Split backup between multiple drives

Hey,
I am running a synology NAS with 3 8TB drives and have an older NAS with the similar setup at my parents which I use as backup target for Hyperbackup.

As I would like to have a separate backup of my files with a second independent tool which can also be scripted (e.g. start a backup before running an upgrade of software in my homelab), I started using restic some years ago and are quite happy, thanks for your effort in maintaining the tool and ensuring its stability.

I use restic to store files to a local drive I periodically connect via USB and also to upload files to onedrive as Office365 offers 1TB per familiy member as part of the offering I already pay for.
That works fine for a while, but I start to outgrow the space (currently I store around 10TB on my NAS). For onedrive I could use multiple accounts to store more data (would not be sufficient to store everything, but at least the most important data). I also own multiple HDDs which I could connect to my NAS concurrenty or after each other.
I was wondering if someone came up with a solution to automatical partition data?
E.g. having a single backup command which creates a single index and copy the files to different targets due to certain criteria like available space.

Right now I could manually select folders and back those up in chunks to a destination until it reaches its limit and switch to the new target. But if old folders are growing, it might require a second split and that also complicates the restore as I need to find the right repository manually and it also adds the risk of forgetting to include some data. I also need to leave unused space in order to run future backups for slighly changed data. Overall the mental overhead is not great and it is also not that easy to explain to others.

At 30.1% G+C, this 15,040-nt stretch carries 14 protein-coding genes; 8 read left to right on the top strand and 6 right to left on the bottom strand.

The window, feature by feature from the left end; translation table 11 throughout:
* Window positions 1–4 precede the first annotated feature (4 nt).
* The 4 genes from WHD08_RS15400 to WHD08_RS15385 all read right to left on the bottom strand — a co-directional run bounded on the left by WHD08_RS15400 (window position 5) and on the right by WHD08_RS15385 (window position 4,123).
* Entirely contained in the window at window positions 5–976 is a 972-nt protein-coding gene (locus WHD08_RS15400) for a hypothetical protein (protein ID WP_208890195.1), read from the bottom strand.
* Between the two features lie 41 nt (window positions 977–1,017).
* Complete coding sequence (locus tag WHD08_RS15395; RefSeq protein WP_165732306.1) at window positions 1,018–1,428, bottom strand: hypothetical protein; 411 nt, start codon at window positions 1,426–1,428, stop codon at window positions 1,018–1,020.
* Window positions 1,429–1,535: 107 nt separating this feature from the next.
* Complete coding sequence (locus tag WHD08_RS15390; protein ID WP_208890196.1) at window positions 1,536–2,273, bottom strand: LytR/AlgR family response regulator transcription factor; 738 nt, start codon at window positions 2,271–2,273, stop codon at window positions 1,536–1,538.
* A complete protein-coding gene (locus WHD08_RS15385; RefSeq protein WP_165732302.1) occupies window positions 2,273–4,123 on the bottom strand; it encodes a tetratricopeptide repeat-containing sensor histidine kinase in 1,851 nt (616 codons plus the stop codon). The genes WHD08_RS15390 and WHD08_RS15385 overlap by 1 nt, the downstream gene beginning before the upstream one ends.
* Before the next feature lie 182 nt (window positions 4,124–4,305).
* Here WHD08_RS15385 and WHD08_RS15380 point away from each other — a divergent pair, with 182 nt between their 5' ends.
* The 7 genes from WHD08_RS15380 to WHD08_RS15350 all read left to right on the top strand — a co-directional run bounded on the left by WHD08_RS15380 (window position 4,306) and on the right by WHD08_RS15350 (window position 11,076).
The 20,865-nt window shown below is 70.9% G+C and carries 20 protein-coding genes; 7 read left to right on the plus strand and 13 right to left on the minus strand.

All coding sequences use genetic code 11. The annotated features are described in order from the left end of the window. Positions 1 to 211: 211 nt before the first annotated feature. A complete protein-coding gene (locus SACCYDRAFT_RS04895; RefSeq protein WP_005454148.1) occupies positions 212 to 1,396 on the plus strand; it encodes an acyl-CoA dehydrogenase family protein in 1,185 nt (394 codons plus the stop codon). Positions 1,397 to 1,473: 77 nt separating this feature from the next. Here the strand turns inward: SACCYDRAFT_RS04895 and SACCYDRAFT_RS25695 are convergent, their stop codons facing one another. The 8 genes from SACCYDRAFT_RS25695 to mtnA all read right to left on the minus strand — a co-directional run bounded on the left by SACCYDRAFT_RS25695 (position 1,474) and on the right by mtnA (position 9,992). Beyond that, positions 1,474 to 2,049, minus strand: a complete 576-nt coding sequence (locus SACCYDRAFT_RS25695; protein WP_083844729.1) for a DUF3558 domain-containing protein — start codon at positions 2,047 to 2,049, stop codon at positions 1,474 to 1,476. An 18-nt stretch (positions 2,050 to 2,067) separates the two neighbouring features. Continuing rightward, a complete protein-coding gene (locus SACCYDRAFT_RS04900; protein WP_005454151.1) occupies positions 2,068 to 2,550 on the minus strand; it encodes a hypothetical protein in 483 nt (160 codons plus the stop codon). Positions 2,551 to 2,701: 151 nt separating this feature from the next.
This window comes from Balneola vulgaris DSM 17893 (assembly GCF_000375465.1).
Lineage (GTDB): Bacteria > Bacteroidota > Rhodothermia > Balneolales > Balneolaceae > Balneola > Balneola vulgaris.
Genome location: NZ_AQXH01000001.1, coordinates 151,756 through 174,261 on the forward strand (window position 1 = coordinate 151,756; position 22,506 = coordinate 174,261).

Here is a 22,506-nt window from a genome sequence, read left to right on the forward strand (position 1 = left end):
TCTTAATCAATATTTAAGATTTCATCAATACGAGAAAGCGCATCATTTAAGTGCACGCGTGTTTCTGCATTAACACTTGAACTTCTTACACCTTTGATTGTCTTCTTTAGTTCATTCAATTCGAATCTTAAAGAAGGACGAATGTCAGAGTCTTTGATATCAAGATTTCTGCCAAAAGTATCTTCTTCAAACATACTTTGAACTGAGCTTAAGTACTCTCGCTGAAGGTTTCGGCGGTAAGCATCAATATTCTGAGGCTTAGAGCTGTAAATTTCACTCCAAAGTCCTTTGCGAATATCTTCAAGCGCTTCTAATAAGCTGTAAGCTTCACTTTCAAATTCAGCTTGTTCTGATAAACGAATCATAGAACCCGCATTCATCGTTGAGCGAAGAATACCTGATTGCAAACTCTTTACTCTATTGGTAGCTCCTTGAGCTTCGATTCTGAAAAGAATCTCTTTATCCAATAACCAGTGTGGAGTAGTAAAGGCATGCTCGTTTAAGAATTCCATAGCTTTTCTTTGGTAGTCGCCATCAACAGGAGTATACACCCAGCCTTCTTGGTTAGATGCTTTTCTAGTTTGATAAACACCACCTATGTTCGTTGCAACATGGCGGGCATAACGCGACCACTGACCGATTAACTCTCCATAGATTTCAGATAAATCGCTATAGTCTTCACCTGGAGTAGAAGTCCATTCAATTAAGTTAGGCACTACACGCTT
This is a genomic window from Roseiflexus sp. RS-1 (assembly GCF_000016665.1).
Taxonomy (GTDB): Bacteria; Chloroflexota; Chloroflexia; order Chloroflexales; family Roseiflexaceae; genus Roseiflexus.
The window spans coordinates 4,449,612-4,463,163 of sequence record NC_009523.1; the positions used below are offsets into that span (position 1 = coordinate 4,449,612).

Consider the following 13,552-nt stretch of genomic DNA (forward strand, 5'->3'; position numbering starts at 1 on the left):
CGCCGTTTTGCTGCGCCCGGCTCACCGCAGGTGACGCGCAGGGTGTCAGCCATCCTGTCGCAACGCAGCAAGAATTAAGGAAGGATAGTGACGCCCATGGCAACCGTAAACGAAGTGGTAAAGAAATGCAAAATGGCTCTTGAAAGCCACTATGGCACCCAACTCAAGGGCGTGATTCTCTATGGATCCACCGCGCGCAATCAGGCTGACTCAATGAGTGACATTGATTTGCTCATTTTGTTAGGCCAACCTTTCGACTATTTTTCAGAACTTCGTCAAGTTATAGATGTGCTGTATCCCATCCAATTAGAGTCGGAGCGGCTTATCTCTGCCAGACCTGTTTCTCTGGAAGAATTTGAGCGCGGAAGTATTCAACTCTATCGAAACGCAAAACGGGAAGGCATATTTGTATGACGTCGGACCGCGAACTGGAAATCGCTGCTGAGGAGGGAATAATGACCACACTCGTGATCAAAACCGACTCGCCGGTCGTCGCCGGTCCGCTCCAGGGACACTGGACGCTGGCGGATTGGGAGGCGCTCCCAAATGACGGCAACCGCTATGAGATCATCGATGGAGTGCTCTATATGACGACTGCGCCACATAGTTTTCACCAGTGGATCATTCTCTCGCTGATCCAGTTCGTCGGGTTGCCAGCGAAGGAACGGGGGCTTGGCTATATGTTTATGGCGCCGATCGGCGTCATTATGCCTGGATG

Last time my single 8TB USB attached disk ran out of space, I revived my first NAS and inserted the 8TB and another old 4 TB as JBOD pool. This worked for a while but I can’t add more disks now and my storage grows constantly due to RAW photos and videos (my wife is a enthusiast hobby photographer).

Now I am thinking about buying a new disk with at least 16TB, but the problem will hit me sooner or later again.

Also, I try to reuse my old gear whenever possible, as I don’t want to waste too much money or resources for my secondary backup.

I guess the recommended approach would be to use scalable object storage, but that tends to get expensive for 10+ TB as well… not to forget potential egress costs…

Just wanted to ask if anybody has a good solution in mind, automatic splitting/resharding of repositories to multiple destinations would be quite a cool feature, but probably also hard to implement without breaking compatibility…

I am wondering if it would be possible to implement as new type of backend or maybe as part of the restic rest server itself.